Today, February 8th, the Sixers retire the jersey of their legendary big man, Moses Malone. Moses is undoubtedly one of the all-time greats. The pseudo-definitive if not for any other reason than sheer volume, new-age basketball bible, The Book of Basketball, by Bill Simmons placed him 12th all-time in 2008. I would say an at-worst Top 15 player of all-time deserves a slightly deeper dive and tribute than “Hey, look at that, they’re retiring Moses’s jersey!”
A team’s fan base sees its players differently than others would, and I’ve learned lately that there is no truer example of this than the Philadelphia 76ers. Fans of the white, blue, and red see (Get it? Moses? Red “see”? It’s not just me, I promise… there will be more…) things through an entirely different lens than the rest of the league, and because of this, I’ll do my best to explain an understanding of Moses from the perspective of a hoops junkie who is neither attached to the city of Philadelphia nor old enough to have seen him play in person.
An Unconventional Introduction
“Everything you need and nothing you don’t!” That’s how we would always describe Moses Malone. My college roommate and I played endless hours upon hours of NBA 2K during our glory days. We would invent gimmick after gimmick for team after team to create and play against each other while we talked about our days and our lives. The second we allowed each other to choose historical players, Moses was gone. Adam’s team every time. I would scroll right to the 1984-1985 Sixers squad for a heaping helping of “Everything you need and nothing you don’t!” He was an A+ rebounder, A post defender, A+ inside scorer, and nothing else mattered for what you’d want from a big man – and that was just in a video game, let alone real-life 1970s and 1980s-style basketball.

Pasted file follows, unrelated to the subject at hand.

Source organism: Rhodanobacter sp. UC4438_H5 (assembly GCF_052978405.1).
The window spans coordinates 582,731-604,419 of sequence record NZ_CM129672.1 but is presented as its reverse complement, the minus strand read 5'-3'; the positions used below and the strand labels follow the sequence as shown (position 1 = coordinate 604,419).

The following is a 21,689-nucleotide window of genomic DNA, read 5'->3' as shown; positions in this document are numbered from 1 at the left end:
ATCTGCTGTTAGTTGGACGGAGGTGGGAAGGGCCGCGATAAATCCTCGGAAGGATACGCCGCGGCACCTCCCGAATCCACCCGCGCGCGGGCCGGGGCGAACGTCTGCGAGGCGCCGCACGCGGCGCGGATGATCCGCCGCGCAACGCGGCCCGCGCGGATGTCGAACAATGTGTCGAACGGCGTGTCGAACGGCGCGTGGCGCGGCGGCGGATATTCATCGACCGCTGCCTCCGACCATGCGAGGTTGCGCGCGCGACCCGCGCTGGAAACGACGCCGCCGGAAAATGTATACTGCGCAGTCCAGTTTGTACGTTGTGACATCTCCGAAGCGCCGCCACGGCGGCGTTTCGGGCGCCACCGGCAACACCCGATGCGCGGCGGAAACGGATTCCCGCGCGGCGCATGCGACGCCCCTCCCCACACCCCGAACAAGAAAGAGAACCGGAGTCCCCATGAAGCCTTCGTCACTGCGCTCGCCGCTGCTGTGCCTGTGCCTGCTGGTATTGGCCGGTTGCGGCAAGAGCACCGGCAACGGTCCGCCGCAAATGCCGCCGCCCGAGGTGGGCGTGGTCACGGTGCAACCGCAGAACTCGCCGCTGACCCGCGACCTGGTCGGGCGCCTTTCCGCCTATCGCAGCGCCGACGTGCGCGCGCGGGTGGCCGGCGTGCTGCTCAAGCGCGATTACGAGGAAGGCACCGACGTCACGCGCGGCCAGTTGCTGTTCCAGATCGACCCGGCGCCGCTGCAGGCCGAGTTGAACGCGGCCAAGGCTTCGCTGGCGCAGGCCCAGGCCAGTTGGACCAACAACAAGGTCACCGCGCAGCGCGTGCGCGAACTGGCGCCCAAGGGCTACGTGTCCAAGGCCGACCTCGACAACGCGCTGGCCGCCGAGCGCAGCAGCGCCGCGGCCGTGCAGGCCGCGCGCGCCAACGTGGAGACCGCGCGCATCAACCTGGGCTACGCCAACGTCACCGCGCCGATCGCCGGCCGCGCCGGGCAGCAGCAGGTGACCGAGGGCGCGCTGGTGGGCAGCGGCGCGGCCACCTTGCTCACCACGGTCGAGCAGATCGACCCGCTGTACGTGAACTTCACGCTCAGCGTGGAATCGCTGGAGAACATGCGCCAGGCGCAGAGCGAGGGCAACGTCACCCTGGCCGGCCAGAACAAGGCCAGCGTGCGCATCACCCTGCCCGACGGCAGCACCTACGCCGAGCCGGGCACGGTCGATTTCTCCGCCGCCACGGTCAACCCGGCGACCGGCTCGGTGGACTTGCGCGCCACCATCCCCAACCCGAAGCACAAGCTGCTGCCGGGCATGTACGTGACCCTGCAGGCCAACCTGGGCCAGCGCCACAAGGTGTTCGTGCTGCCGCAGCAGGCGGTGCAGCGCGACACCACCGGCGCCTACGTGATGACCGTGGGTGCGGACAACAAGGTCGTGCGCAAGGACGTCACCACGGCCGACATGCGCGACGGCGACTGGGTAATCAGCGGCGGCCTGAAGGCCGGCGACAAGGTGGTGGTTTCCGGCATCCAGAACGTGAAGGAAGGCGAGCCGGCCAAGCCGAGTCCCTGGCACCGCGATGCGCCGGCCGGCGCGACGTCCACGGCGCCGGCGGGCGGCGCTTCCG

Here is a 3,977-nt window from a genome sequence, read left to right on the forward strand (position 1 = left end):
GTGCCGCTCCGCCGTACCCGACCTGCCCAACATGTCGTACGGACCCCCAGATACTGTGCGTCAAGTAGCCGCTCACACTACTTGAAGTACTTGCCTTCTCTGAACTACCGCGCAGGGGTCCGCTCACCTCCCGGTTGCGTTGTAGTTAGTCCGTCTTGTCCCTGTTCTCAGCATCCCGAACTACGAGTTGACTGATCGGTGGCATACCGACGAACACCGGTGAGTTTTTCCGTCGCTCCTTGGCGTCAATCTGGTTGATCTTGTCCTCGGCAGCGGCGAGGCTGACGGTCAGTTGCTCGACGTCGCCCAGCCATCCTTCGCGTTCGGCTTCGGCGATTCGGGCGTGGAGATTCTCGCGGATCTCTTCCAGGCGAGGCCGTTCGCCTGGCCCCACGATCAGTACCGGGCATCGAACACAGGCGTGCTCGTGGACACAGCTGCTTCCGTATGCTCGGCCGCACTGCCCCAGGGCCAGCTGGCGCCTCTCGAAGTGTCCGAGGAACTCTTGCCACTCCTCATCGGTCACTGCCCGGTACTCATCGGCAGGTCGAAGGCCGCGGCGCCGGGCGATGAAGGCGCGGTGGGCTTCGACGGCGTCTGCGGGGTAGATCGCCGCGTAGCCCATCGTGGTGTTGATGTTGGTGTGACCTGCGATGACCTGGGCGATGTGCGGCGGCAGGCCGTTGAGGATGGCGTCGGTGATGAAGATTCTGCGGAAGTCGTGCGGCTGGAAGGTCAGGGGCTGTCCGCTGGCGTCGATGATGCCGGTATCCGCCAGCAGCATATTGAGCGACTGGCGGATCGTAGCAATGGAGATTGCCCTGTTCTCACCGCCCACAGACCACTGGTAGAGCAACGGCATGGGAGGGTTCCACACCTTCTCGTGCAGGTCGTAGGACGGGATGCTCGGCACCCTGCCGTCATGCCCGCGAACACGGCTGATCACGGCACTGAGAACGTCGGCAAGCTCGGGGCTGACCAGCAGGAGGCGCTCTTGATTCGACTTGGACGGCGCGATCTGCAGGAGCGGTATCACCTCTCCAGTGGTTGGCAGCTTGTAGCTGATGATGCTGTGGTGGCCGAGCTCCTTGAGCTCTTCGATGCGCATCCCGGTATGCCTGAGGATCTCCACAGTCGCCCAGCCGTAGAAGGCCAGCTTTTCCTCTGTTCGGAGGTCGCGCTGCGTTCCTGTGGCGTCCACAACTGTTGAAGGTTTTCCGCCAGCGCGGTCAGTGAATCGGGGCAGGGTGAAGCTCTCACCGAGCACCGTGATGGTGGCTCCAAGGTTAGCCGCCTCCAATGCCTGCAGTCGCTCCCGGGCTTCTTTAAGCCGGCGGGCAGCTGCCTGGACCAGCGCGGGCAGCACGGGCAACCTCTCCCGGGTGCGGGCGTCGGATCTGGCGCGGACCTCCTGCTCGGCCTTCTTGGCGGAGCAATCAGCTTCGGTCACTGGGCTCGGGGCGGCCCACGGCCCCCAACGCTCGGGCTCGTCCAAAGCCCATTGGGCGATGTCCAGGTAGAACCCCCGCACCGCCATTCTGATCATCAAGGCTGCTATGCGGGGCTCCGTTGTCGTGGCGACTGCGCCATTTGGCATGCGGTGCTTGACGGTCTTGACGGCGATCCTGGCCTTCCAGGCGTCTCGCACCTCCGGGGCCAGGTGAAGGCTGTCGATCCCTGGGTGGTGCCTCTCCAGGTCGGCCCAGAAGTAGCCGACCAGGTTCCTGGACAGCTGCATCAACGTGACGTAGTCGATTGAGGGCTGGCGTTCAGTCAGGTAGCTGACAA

This experience naturally led to clip after clip of YouTube research into his history. Basketball player profiles are unique. It’s why the NBA Draft is so fascinating. We have enough history to be able to compare almost any trait of an incoming player to that of a similar player to better understand what it could mean in the context of an ever-changing game – “comps” are a full-on business. Know where you hardly ever hear comparisons for play styles like you do for NBA players? Any other sport. NFL quarterbacks, maybe, and that’s about it. The personal styles of individual players are never on display quite like they are in the fluid, dynamic, and open environment of a five-on-five basketball game. So what do we find out from watching Moses?
Let’s Go to the Tapes
What stuck out to me most about watching real-life Moses game (YouTube) footage and highlight reels is that they’re honestly not all that much fun to watch. Everything out there is just Moses banging around and grinding under the hoop. He’s consistently him, which makes me appreciate him more. You know what you’re getting: the platonic ideal of a quiet, somewhat unpolished rebounder and banger who never quits. There’s immense value in that, but Sixers fans already knew this.